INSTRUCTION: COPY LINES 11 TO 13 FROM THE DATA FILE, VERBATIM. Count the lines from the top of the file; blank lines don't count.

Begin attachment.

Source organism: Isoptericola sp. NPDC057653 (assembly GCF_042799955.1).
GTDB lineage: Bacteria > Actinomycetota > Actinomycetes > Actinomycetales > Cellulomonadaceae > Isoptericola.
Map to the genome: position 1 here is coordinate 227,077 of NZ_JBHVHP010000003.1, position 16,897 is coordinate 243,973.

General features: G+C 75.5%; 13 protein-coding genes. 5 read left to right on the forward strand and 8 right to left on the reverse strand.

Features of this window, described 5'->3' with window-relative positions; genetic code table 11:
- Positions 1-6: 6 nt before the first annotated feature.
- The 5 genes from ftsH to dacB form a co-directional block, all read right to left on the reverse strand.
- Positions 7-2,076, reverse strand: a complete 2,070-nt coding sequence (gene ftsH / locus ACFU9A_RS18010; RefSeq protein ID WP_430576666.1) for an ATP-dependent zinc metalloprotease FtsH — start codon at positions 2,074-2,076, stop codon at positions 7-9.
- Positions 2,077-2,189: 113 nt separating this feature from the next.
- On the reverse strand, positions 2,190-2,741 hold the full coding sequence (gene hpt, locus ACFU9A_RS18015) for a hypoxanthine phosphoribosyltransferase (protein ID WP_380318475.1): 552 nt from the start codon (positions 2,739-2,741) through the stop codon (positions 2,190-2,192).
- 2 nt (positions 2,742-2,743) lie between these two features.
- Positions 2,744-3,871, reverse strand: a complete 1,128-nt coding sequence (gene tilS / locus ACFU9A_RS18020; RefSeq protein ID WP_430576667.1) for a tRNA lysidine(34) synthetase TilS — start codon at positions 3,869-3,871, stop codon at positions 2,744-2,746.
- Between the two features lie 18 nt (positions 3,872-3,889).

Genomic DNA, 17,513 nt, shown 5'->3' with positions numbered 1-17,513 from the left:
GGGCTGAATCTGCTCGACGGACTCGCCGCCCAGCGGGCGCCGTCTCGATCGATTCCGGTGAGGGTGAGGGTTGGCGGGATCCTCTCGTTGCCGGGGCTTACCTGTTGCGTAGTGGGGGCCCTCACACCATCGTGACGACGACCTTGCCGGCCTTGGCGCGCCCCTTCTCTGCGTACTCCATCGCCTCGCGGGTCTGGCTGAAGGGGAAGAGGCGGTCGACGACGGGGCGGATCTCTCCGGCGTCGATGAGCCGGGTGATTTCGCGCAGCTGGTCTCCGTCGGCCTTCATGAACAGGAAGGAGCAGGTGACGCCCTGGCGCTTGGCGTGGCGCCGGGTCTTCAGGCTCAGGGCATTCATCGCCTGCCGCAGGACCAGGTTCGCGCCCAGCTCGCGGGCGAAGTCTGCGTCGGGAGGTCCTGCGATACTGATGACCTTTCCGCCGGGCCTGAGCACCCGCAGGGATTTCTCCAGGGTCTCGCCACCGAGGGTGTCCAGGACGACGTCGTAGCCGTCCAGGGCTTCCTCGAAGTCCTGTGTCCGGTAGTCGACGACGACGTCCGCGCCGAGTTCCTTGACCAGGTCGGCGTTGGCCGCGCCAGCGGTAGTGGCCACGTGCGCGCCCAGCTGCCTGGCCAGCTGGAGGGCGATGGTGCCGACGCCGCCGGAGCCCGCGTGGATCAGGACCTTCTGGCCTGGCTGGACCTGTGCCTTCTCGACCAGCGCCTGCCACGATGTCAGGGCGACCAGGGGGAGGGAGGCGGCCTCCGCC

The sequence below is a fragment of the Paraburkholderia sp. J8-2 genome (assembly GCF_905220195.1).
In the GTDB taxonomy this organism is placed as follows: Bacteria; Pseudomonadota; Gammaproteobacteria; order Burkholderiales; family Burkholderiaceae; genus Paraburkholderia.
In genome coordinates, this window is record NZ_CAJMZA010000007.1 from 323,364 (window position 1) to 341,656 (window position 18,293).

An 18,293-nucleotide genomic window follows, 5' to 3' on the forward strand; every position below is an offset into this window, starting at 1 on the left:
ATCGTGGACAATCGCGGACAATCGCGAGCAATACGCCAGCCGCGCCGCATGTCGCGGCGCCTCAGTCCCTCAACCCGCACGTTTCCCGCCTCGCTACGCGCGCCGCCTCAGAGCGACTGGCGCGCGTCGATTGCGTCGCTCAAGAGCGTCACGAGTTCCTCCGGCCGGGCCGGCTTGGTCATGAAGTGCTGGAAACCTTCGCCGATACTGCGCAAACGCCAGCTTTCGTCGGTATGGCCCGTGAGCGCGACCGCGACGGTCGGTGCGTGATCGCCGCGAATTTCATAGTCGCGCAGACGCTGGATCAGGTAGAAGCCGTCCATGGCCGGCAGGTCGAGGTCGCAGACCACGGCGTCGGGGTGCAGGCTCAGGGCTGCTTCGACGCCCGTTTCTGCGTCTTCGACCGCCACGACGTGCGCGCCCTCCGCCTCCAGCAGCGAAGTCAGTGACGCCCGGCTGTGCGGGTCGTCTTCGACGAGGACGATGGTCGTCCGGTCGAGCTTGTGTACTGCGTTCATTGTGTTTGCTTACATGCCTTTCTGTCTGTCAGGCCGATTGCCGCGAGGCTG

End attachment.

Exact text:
- 2 nt (positions 2,742-2,743) lie between these two features.
- Positions 2,744-3,871, reverse strand: a complete 1,128-nt coding sequence (gene tilS / locus ACFU9A_RS18020; RefSeq protein ID WP_430576667.1) for a tRNA lysidine(34) synthetase TilS — start codon at positions 3,869-3,871, stop codon at positions 2,744-2,746.
- Between the two features lie 18 nt (positions 3,872-3,889).